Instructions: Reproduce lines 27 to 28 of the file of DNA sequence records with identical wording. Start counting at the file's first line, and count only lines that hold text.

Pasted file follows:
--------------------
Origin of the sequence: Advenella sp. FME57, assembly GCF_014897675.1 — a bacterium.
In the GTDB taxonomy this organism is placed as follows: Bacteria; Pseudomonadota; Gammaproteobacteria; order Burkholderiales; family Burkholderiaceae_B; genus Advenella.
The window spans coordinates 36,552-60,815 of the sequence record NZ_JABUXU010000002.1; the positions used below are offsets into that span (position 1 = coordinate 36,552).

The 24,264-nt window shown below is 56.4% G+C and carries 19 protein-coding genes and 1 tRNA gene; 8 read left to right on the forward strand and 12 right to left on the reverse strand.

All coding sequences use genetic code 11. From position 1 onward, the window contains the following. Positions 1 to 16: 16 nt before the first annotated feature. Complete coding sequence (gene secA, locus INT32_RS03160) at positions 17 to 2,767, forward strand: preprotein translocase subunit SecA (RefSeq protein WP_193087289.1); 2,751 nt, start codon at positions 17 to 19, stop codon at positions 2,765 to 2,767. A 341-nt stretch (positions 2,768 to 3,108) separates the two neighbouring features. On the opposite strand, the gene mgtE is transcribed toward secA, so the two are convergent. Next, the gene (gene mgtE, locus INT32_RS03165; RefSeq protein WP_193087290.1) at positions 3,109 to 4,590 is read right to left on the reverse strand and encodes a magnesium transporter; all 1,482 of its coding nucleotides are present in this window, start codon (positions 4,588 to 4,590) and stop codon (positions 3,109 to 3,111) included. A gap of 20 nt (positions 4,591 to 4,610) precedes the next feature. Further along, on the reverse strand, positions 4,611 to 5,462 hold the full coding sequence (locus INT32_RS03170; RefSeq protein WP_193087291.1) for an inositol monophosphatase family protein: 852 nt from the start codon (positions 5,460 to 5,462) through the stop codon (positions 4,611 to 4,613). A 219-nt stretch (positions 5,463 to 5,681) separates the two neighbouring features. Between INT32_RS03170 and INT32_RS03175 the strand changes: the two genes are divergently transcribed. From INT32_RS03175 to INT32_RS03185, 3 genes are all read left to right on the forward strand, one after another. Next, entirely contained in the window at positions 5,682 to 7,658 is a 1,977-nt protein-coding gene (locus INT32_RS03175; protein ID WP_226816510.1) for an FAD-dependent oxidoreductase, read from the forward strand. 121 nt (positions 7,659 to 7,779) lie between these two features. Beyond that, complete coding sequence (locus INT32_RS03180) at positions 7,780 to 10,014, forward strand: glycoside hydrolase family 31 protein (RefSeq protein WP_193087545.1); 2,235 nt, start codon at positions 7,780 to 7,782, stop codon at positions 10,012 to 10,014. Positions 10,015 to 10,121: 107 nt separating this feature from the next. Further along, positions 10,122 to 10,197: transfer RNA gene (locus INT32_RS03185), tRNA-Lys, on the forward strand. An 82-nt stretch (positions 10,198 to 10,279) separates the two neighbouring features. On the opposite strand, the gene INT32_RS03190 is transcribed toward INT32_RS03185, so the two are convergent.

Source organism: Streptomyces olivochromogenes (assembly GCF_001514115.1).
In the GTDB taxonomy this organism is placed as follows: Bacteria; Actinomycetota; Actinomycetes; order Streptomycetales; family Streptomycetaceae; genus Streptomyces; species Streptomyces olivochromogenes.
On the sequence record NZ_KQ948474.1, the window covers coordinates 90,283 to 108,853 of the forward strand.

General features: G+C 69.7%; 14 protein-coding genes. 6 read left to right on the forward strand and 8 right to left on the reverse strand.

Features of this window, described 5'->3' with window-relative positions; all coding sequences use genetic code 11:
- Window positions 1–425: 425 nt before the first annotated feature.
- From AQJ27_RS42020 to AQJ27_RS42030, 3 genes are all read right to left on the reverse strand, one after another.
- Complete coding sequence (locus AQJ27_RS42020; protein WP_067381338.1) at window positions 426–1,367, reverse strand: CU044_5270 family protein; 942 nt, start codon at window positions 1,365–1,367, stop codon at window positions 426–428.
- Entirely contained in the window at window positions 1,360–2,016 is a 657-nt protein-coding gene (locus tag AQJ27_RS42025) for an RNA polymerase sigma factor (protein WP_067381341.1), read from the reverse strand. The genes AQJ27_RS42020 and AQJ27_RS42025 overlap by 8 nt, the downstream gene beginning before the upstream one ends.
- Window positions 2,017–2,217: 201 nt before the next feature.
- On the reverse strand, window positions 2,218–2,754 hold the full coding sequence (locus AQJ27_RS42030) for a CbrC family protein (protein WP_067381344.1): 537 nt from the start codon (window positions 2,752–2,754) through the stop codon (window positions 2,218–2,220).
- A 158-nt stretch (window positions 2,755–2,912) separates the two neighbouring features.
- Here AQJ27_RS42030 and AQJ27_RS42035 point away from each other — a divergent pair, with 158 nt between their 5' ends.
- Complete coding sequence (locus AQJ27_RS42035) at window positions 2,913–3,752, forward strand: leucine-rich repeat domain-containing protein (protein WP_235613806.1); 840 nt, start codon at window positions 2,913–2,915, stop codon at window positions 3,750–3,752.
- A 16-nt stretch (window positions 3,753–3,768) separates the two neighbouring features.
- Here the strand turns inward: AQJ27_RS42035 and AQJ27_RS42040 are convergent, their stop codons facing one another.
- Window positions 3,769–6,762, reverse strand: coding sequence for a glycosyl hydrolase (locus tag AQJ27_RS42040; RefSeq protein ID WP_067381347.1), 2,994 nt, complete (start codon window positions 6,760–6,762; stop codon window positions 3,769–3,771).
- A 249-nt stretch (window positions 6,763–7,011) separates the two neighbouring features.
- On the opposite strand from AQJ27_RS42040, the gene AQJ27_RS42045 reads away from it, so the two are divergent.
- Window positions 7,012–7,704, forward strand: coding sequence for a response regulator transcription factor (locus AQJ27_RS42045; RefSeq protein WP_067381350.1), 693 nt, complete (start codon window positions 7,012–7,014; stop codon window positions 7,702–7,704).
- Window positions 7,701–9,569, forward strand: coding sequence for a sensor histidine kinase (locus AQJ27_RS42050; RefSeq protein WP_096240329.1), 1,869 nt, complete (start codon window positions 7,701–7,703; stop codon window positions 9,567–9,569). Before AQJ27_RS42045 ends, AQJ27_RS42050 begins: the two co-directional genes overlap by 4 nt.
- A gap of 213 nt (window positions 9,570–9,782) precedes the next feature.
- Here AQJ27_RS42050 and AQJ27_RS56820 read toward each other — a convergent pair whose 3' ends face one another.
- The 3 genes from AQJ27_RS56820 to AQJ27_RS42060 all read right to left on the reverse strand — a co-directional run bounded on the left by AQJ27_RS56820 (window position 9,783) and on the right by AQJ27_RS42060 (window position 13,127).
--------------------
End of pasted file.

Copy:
- A gap of 213 nt (window positions 9,570–9,782) precedes the next feature.
- Here AQJ27_RS42050 and AQJ27_RS56820 read toward each other — a convergent pair whose 3' ends face one another.